As with all other resources a writer may draw on, what one gets out of the material is commensurate with what effort one puts into studying it. The best foundation, of course, lies in first understanding one’s own temperament, interaction style, and cognitive preference. Be careful—it can be very difficult to infer these things even with professional help, let alone on one’s own! The roles one adopts in the long term and in daily life can blind one to how one truly behaves most naturally. Look for patterns and elements which distinguish one type from another.

After that one may use whatever knowledge one gains about type theory as an aid to construct and enrich one’s characters and plot alike. Consider then what I do as a character-driven author. In my Metacosmos (as I wish were true in real life), Starbards such as Alain Harper—my chief protagonist—have type theory as part of their core curriculum. Since the Myers-Briggs codes are actually copyrighted, I alter a shorthand used by Jungian psychologists, one which focuses on the top two cognitive processes in a person’s ladder of archetypes. Alain Harper has ENFP preferences, but in his Realm he is called a Ne’fi. He is married to a Ne’fi and unabashedly prefers the company of other Ne’fis, although he’ll be friends with anyone who’ll be friends with him and seeks to bring all to their full “type potential”. Some of his closest friends have types which are profoundly different from his (such as Slate Rockmire, an irrepressible ESTP or Se’ti—the pair basically take each other as the Ultimate Cosmic Jokes and their mutual humor plus mutual respect binds them together).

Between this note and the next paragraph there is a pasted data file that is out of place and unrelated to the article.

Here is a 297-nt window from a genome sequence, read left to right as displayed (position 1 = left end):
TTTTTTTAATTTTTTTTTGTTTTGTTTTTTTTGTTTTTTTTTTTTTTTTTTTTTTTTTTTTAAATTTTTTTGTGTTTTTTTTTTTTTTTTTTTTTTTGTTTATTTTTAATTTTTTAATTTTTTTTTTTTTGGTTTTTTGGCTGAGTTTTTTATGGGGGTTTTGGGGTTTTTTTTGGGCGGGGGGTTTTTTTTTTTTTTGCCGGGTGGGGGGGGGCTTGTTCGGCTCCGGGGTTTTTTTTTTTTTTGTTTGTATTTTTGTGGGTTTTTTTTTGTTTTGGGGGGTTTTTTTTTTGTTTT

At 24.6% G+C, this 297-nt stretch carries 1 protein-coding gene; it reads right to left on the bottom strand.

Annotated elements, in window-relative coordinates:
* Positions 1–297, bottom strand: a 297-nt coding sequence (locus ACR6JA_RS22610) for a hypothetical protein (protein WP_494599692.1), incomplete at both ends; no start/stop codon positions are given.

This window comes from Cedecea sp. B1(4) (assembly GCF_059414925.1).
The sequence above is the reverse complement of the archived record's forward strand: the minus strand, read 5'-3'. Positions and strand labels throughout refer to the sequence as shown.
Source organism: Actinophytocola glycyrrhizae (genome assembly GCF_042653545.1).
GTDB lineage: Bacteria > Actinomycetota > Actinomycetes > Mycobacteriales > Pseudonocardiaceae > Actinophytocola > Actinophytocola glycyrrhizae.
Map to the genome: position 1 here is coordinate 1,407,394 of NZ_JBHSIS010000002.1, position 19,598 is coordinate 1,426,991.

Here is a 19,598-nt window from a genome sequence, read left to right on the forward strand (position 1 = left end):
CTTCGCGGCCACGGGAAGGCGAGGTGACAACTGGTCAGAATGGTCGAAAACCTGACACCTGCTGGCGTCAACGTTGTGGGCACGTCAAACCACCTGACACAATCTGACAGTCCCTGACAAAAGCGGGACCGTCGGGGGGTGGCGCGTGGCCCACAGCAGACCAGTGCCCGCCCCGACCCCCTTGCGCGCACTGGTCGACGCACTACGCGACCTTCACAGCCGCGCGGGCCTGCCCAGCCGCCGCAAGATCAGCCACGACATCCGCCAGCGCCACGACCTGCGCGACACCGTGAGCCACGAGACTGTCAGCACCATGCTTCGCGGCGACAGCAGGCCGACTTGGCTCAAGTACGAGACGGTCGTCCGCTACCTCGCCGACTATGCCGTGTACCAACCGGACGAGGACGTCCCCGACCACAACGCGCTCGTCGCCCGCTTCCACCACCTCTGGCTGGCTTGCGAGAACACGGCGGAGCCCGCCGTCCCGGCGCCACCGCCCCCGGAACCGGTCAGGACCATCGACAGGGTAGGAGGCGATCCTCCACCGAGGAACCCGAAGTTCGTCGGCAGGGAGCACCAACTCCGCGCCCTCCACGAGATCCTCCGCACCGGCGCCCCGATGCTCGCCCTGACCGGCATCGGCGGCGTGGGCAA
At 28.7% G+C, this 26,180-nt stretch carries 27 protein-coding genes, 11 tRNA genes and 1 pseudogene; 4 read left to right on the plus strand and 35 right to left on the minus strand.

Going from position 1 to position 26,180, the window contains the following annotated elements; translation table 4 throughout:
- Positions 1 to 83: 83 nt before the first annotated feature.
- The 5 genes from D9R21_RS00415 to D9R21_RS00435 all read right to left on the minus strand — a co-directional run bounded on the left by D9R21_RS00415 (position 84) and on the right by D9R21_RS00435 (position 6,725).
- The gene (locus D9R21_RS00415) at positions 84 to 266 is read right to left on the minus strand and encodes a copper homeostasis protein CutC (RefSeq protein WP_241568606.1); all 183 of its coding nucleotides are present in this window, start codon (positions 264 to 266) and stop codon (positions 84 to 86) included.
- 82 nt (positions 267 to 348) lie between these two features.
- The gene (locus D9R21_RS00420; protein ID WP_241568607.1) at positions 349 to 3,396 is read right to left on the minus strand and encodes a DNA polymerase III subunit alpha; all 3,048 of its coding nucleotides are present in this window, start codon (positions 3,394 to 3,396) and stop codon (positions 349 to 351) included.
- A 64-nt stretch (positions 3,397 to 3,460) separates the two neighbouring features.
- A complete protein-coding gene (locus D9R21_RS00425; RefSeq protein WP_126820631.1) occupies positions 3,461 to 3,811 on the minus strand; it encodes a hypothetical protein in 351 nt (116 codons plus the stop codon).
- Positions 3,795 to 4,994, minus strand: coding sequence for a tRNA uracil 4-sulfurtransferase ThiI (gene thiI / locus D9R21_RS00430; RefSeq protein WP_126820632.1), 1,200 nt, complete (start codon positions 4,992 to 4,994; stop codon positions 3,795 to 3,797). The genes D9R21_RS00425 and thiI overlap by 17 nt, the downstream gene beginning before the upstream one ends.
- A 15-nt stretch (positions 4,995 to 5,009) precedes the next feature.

Most challenging and rewarding of all is this implication of type theory: “Character is what you do about your personality.” The first part of Jesus’ Sermon on the Mount correlates with cognitive dynamics, interaction style, and temperament, in that order, before one word is said about the enduring relevance of God’s spiritual law. This too is something Alain Harper understands profoundly.

As an author, and especially as a Christian author, consider what potential strengths and weaknesses (there are always many) go with the type of a personage you’ve created. Alain is what he is because as few have ever done, he has “taken every thought into captivity to Christ,” and type theory on a biblical basis is a major tool he uses to keep himself so. Not everyone he deals with does this—the villains, of course, go so far at times as to revel in the dark side of themselves which “the Theory” makes all too clear to them.